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Reviews

A Bridge Named Susan
by Sharon Chase Hoseley
Xlibris
reviewed by Joe Kilgore

“This is the bridge I’ve longed to be—the bridge between generations, spanning not just changes, inventions, and experiences, but living relationships.”

Every life is a story, but it takes an excellent storyteller to make the journey of a lifetime memorable. Fortunately, author Hoseley is such a storyteller. Her life of the indefatigable Susan is a trip you’ll remember for some time.

The year is 1910 and the setting is a prairie farm in Idaho. Writing in Susan’s voice, with prose and dialogue that is admiringly restrained yet unflinchingly descriptive, we share Susan’s life with her mother, father, older brother and younger sister. The mother is an older, colder woman. The father is more demonstrative and understanding. Hoseley imbues each of these characters and those that follow with a plainspoken honesty. No false notes or overwriting turn them from characters to caricatures.

The plot is disarmingly straightforward. It is simply Susan’s life filled with joy, sorrow, accomplishment, disappointment, fear, heartache, love, loss, rebirth, and more. While anchored in Idaho, the story spans from the plains to the mountains and from the farms to the cities. It involves her with people who are good, bad, weak, strong, selfish, and loving. Most of all, it shows us a woman bowed but never broken, and staggered but never beaten when times are hard, conditions harsh, and life seems more a burden than a gift.

There is a constant in Susan’s story, as well. It is her deep and abiding belief in God. A belief that helps see her and her loved ones through the most difficult of days. Infused throughout the narrative, it neither proselytizes nor moralizes. It simply provides a source of strength for Susan, and, perhaps, for readers, too.

 


A Bridge Named Susan
by Sharon Chase Hoseley
Publisher: XlibrisUS
ISBN: 978-1-5245-9033-8
Pages: 220
Genre: Non-fiction, Family
Reviewed by: Susan Brown

A strong woman’s trust in God is the bridge that helps her stay connected to her parents, her siblings and her husband through a life fraught with one challenge after another in this story of faith and family in this period-piece novel titled A Bridge Named Susan by author Sharon Chase Hoseley. Susan, a child born into a hardscrabble existence in the early 1900s in an untamed spot in Idaho, is caught between a mean-spirited mother and a brutal brother as she struggles with her longing to know that she is loved.

In spite of the many misfortunes Susan faces in this narrative, this is a heartwarmingly, touching story. I am captivated by the personal stories that open the door to a different era or place, that gives me a peek into a life so unlike how we live nowadays. It was inspiring to witness a tenacious and tender woman fight for the type of life she wants with such grace, fortitude and dignity.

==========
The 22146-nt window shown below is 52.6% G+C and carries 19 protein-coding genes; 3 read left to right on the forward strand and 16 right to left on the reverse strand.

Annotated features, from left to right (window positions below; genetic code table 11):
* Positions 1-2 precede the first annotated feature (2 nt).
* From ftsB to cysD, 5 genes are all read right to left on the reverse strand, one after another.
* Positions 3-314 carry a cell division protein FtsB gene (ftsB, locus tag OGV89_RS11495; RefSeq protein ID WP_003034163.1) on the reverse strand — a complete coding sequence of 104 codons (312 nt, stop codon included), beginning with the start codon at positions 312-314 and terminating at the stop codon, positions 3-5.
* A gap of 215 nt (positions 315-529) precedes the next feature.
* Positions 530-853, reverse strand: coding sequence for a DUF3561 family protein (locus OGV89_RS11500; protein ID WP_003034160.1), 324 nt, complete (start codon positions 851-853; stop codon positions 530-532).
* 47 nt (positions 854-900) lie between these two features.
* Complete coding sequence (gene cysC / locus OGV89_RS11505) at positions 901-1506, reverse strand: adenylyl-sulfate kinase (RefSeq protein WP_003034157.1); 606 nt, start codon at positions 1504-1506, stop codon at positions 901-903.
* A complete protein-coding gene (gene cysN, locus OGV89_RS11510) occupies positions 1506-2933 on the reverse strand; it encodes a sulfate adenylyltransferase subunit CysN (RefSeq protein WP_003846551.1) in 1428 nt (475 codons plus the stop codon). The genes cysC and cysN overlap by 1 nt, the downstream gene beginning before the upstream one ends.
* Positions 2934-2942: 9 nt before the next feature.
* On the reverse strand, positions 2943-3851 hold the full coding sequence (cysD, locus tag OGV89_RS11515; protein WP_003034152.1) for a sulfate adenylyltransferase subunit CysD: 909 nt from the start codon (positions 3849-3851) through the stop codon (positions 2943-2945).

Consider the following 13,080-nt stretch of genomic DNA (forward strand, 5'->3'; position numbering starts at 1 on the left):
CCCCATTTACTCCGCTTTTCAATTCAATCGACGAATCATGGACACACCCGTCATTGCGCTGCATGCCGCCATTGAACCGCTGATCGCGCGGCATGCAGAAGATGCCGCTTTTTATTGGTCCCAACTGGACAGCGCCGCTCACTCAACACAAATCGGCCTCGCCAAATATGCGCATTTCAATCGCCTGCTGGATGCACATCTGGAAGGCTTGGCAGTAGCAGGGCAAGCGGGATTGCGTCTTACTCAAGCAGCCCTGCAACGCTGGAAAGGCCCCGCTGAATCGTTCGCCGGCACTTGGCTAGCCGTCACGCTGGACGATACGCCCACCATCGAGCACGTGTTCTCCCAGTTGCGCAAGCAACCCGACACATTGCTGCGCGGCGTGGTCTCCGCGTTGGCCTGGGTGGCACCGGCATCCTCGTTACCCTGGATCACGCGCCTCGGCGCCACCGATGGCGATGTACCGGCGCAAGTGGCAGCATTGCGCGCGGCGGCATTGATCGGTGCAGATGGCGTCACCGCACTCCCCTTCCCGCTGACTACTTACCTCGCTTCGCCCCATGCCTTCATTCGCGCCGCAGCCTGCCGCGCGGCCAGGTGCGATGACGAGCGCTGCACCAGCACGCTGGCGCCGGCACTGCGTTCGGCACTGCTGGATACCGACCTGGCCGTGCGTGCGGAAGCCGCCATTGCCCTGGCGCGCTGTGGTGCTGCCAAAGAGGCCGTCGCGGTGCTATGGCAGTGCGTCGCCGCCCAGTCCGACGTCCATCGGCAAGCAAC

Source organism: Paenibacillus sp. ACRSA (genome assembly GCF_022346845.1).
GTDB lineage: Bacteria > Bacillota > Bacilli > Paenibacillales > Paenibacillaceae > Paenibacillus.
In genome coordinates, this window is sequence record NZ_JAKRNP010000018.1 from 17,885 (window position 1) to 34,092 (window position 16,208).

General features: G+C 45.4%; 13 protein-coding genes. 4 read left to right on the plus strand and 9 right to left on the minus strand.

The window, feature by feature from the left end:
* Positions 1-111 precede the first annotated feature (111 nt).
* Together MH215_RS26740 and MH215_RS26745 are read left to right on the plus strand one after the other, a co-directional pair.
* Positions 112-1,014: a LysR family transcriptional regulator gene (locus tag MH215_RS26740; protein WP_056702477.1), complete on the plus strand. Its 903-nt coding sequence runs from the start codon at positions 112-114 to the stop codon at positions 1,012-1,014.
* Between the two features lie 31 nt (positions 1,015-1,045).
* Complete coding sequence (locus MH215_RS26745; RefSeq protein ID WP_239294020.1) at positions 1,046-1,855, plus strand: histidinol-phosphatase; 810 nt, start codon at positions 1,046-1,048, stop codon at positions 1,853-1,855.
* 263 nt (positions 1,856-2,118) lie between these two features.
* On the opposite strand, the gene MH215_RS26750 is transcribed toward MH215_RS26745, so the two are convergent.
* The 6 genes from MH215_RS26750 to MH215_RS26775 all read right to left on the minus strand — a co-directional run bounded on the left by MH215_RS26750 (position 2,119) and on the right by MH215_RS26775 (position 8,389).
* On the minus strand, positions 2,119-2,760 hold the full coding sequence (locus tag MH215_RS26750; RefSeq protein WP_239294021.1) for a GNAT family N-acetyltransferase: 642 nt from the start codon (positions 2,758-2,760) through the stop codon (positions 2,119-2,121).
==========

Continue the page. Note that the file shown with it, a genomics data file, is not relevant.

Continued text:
It’s hard to imagine a more difficult beginning for a child. From a very young age, Susan tries diligently to be the good girl. At three she was feeding chickens and by age five she was scrubbing clothes on the washboard, hand-scrubbing floors, weeding, gathering eggs, picking berries, setting the table and making the beds, all in an effort to get three words out of her mother, “I love you.” It was to no avail. That love was reserved for her brother, the person who would be good at running a farm, a good hand to have around.

She found joy in caring for her little sister, eight years her junior, another girl her mother did not want, and she felt secure in the arms of her sweet Papa. But it was her mother’s love she craved, a yearning that regularly tested her faith in God. Susan marries, believing that by sharing her heart with her husband Tom, she would create that bond she craved. She tries through every test that comes her way — acute poverty, clearing 15 acres of pine for a place to live, living in a tent through a freezing winter, surviving the Great Depression, evading the unwanted attention of an abusive father-in-law and dealing with the Tom’s silent treatment when he’s angry. She never complains, except to God. She never adopts the attitude of a victim. She never stops believing in God’s grace to help her through the tough times.

Ms. Hoseley’s writing is captivating. This is a book that makes you want to curl up in a quiet corner and read from beginning to end. The people whom she writes about comes alive on the page; you feel their joy and sadness, you are immersed in their struggles and you want to see how Susan find’s that bridge she’s searching for. She does. What she discovers, by staying true to her faith, is the strength and courage to trust in God with all of her heart, to lean on Him and know that He will never forsake her.

“A Bridge Named Susan” is full of powerful moments anyone can use to strengthen themselves during times of hardship. I will keep this book as a reminder that when life gets tough, there is always a way to keep going.

A Bridge Named Susan

A Bridge Named Susan